Boiled down, the analysis of the evidence and the process of reasoning employed by the trial judge is, that since Midwestern's top management knew from the Dellwo incident in June, 1964, and the subsequent events from August to December 1, 1964, that Dobich had once permitted what the Indiana Securities Commissioner called "rumors" and "unreasonable spreads," that Dobich was concentrating a sales effort on Midwestern stock, that he had been late in delivering stock to some ten customers (all of which was eventually delivered), and that he had concocted false reasons for his lateness, they "knew well before November 30, 1964 that Dobich was dealing in a fraudulent manner with his customers' money." The majority opinion here goes further to find that this all shows it reasonable to conclude that Midwestern management knew "he was selling Midwestern stock which he did not own and did not then have funds to purchase." These conclusions seem to me to be monumental non sequitur in relation to the stated premises. There is simply nothing here to suggest damaging fraud, much less anything whatsover about Dobich's financial condition. Such knowledge of fraud on the part of the Indiana Securities Commissioner is not inferred, yet the record shows clearly and beyond dispute that the Commissioner had received numerous complaints of late delivery of various stocks by Dobich, going back to 1962, which he accumulated in one Dobich file but considered completely resolved in each instance by subsequent delivery.
It is certainly recognized that any single day any broker has his customers' money, before he buys the stock for which the money was paid, he may be, and presumably is, using that money as working capital. Any abnormal delivery delay suggests a "short sale" to any knowledgeable person. This simply does not suggest fraud, however, or make a short sale fraudulent. There simply is no harm of any kind to the purchaser who ultimately receives his stock, unless there is no accounting for intervening dividends or he is unable to sell the stock when he wants to because he doesn't yet have it. There is no suggestion of either circumstance here. Presumably that's why "lateness," which was crowned by eventual delivery, didn't excite the Indiana Securities Commissioner, whose office exists to police such things.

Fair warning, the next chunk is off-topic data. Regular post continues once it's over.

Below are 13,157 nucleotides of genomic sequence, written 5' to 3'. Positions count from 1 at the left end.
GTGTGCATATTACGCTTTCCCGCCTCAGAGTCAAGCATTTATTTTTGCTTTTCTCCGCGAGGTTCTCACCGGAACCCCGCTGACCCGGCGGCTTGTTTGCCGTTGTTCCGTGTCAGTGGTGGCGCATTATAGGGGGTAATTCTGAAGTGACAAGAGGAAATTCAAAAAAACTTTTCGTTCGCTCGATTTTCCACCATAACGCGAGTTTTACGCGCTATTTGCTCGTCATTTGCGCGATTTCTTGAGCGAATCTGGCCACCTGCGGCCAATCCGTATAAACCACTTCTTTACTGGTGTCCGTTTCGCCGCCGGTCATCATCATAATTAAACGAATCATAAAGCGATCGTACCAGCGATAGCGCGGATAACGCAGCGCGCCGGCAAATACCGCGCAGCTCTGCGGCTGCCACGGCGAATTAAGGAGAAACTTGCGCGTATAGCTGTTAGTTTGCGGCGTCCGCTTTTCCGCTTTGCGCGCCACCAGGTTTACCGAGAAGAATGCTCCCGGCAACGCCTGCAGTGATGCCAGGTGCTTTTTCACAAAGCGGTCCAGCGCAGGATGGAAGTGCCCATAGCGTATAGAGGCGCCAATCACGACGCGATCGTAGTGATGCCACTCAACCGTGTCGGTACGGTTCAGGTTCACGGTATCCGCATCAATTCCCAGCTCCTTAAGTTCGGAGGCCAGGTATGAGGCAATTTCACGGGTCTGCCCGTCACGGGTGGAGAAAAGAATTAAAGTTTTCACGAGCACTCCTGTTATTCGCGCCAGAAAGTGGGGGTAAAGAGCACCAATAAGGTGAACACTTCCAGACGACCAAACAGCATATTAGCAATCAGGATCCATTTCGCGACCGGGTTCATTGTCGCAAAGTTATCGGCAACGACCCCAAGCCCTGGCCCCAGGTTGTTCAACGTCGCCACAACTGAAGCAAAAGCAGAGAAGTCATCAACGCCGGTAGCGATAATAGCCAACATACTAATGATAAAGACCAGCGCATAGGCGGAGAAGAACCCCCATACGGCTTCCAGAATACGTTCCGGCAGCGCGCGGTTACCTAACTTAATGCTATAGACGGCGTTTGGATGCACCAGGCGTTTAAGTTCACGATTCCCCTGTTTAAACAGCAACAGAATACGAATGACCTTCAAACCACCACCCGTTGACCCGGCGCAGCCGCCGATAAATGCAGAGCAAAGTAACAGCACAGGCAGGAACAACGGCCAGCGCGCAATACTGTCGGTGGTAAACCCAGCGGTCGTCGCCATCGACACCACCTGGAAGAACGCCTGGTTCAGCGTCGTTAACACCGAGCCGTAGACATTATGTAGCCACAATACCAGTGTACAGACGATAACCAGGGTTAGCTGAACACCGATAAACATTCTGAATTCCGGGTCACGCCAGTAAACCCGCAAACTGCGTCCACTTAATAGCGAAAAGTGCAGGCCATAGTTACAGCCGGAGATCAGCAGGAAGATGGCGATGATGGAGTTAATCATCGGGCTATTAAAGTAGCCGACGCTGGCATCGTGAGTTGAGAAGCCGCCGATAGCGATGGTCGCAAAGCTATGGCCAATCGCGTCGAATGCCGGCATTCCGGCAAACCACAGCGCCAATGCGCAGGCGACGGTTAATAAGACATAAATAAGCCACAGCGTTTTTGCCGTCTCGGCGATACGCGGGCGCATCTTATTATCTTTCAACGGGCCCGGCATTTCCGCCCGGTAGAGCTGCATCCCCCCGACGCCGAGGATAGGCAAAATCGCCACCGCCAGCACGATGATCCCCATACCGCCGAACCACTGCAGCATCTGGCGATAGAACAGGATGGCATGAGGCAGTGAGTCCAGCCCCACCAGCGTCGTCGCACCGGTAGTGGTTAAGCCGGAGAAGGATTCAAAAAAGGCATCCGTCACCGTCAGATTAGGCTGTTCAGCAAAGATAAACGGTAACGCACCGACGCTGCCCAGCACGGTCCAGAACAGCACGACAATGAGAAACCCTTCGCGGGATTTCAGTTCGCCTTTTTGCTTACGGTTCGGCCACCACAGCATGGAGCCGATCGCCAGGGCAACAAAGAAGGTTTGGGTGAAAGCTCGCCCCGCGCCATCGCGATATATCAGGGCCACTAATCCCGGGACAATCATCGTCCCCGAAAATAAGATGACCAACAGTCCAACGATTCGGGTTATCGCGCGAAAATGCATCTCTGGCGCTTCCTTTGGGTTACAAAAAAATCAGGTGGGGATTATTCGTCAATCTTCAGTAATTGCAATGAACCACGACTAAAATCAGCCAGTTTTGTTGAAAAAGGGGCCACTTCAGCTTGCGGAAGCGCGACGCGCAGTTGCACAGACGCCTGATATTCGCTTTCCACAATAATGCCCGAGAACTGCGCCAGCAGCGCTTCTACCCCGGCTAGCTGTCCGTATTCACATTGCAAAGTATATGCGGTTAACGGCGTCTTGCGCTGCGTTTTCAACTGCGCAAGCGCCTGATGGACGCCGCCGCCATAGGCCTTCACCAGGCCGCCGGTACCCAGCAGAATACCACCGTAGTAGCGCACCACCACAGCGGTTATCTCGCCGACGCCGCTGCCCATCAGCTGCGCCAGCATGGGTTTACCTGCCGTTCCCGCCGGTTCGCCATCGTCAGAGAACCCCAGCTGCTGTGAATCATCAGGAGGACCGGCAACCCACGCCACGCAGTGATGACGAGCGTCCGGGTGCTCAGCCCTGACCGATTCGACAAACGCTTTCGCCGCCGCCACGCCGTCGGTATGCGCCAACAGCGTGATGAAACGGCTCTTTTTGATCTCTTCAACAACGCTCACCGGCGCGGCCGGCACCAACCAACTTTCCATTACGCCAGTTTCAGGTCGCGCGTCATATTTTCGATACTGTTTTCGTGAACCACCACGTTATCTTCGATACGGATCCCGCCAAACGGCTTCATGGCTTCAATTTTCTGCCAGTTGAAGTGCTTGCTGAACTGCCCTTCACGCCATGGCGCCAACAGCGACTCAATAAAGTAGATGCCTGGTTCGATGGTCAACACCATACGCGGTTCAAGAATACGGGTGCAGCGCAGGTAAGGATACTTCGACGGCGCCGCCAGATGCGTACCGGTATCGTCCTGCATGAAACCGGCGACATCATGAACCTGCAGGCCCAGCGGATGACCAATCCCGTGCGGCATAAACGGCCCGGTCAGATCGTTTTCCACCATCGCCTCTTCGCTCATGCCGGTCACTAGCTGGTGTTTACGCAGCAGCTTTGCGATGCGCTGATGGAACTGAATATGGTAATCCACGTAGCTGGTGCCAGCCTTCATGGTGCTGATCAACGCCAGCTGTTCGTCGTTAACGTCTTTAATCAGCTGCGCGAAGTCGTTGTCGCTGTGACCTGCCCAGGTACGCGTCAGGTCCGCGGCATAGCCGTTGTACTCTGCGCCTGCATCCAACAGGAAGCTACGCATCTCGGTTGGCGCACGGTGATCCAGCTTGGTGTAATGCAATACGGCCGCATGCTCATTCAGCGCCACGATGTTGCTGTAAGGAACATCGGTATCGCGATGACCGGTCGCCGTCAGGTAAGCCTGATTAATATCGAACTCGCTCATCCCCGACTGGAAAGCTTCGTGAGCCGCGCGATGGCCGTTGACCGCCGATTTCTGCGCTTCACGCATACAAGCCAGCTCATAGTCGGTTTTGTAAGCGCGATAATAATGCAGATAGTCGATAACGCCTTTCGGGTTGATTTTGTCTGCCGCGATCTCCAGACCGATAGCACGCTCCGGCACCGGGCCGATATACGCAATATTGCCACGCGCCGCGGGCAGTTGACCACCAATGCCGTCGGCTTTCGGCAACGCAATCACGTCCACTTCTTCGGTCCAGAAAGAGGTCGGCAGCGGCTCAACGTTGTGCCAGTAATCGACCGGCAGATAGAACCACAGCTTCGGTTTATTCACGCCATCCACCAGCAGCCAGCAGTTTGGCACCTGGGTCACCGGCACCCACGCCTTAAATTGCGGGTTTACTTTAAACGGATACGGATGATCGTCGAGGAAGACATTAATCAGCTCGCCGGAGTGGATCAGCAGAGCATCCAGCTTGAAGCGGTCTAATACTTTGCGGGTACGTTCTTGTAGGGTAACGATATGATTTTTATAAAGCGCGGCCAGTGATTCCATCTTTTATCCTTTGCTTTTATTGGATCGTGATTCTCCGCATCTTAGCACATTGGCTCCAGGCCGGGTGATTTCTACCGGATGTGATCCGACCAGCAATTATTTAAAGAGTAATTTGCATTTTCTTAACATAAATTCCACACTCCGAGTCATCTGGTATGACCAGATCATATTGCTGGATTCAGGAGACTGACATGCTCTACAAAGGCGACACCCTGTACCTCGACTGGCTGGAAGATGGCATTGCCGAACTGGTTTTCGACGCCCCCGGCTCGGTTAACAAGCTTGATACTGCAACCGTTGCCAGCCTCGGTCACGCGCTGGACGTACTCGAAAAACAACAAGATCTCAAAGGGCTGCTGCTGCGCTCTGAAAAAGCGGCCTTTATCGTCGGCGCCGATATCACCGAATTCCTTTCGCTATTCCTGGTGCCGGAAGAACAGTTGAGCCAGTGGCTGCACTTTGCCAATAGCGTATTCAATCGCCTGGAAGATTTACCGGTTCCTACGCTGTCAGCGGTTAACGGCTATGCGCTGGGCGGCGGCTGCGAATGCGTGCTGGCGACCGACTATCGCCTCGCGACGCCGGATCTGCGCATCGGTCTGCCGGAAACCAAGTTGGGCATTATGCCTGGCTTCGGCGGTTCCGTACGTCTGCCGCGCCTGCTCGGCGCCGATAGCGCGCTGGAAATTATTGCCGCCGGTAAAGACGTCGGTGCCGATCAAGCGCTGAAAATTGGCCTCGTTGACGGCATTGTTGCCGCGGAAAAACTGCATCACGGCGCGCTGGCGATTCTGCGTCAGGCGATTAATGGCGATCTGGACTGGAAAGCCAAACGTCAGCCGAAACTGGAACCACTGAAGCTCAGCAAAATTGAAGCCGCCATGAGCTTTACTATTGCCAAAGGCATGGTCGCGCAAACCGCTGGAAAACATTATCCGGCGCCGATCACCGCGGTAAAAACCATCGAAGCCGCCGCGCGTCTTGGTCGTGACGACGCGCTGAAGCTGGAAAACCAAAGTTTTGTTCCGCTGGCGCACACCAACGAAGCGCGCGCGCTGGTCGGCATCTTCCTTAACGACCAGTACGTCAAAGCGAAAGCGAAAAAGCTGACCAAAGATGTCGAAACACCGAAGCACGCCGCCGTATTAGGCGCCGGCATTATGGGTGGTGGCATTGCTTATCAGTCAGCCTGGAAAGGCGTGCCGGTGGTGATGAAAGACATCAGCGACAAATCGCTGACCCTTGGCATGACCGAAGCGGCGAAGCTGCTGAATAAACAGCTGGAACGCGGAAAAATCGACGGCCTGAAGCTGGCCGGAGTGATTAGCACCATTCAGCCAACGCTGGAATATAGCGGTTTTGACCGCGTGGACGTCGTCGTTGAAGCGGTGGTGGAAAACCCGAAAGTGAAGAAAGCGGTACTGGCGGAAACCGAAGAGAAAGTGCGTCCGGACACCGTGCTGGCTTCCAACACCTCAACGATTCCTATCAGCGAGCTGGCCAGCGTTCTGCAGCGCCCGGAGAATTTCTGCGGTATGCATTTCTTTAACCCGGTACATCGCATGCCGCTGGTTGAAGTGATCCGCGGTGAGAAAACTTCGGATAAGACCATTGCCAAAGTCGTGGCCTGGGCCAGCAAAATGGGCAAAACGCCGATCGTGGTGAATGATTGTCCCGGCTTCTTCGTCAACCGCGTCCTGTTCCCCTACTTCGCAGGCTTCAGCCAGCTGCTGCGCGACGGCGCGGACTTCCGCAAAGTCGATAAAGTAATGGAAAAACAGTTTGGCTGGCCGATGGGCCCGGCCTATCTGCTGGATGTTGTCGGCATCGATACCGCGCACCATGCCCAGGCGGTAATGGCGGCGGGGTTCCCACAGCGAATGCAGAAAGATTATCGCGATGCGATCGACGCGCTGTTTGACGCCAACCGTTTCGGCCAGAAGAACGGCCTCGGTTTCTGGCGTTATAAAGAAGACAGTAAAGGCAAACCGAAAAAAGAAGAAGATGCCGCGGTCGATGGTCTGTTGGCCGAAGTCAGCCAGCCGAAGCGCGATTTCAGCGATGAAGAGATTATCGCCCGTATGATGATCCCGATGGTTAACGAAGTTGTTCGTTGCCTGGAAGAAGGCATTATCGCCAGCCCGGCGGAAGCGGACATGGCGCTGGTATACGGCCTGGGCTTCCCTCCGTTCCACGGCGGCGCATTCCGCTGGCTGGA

An inference of any knowledge of actual Dobich fraud by Midwestern on the evidence here, therefore, seems totally unwarranted and very unjust. It is noted particularly, however, that the trial judge doesn't suggest ground even for any suspicion, either by Midwestern or the Indiana Securities Commissioner, that Dobich was vastly short and unable to deliver at any point, because he actually was observed to deliver regularly, in substantial volume long after November 30, 1964, on complaints received either by the Commission or Midwestern and referred to Dobich with a demand for delivery. There were 22 such to the Commission after December 1, 1964, leading to transfers up to two days before Dobich's death in July, 1965.
The stipulated fact that Dobich was responsible for actual transfer on the books of Midwestern of 22,319 shares for 362 people between May and December, 1964, hardly makes "lateness" in ten cases look like he couldn't deliver, especially when he did quickly deliver on complaint. This suggests only that he could do so. Long and detailed judicial recitations of Dobich's "lulling" tactics to many other customers not known to Midwestern, and of the depth of his actual insolvency known only to himself at that time, contribute nothing to showing guilty knowledge of this defendant.
From this wrongly inferred and thus false premise of known Dobich fraud on or before November 30, 1964, however, and the obvious fact that Midwestern's officers rather naturally liked to see a high market for its stock, the trial judge reasons that Midwestern's officers' failure to notify the Indiana Securities Commissioner of complaints of late deliveries by Dobich, coupled with their notification to Dobich of such with a simple demand for delivery, on penalty of report for failure, substantially encouraged Dobich and thus amounted to aiding and abetting his fraud, because if they had told the Securities Commissioner what they knew, we are told he would have put Dobich out of business in December, 1964. The majority here finds in this picture, without relating evidence of it, a "plan" on the part of Midwestern "to aid and abet Dobich in his fraudulent activity."